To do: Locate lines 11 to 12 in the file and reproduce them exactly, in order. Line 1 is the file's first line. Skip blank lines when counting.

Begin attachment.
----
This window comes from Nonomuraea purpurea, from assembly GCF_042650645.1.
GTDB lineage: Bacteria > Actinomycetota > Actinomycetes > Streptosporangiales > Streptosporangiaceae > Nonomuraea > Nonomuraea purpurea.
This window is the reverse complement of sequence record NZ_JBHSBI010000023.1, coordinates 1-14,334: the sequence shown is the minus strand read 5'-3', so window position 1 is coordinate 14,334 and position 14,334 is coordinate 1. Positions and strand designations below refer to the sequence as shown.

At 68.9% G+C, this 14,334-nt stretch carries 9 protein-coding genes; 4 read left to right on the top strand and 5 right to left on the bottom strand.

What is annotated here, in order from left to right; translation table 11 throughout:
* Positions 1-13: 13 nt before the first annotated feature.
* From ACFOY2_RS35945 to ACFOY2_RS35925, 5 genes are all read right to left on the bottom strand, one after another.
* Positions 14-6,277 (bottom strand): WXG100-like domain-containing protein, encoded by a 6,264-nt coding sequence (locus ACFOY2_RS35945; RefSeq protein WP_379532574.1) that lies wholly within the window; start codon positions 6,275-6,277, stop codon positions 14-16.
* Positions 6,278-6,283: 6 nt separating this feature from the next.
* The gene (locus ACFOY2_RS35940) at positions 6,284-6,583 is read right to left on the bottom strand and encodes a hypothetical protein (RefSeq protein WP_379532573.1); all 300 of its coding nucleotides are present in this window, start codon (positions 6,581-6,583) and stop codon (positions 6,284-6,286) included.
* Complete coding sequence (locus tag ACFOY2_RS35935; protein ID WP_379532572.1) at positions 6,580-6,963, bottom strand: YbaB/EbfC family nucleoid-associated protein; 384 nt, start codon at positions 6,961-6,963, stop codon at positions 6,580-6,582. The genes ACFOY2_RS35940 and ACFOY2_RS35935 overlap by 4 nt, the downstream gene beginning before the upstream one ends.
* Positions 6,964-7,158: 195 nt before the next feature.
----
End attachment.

* Complete coding sequence (locus tag ACFOY2_RS35935; protein ID WP_379532572.1) at positions 6,580-6,963, bottom strand: YbaB/EbfC family nucleoid-associated protein; 384 nt, start codon at positions 6,961-6,963, stop codon at positions 6,580-6,582. The genes ACFOY2_RS35940 and ACFOY2_RS35935 overlap by 4 nt, the downstream gene beginning before the upstream one ends.
* Positions 6,964-7,158: 195 nt before the next feature.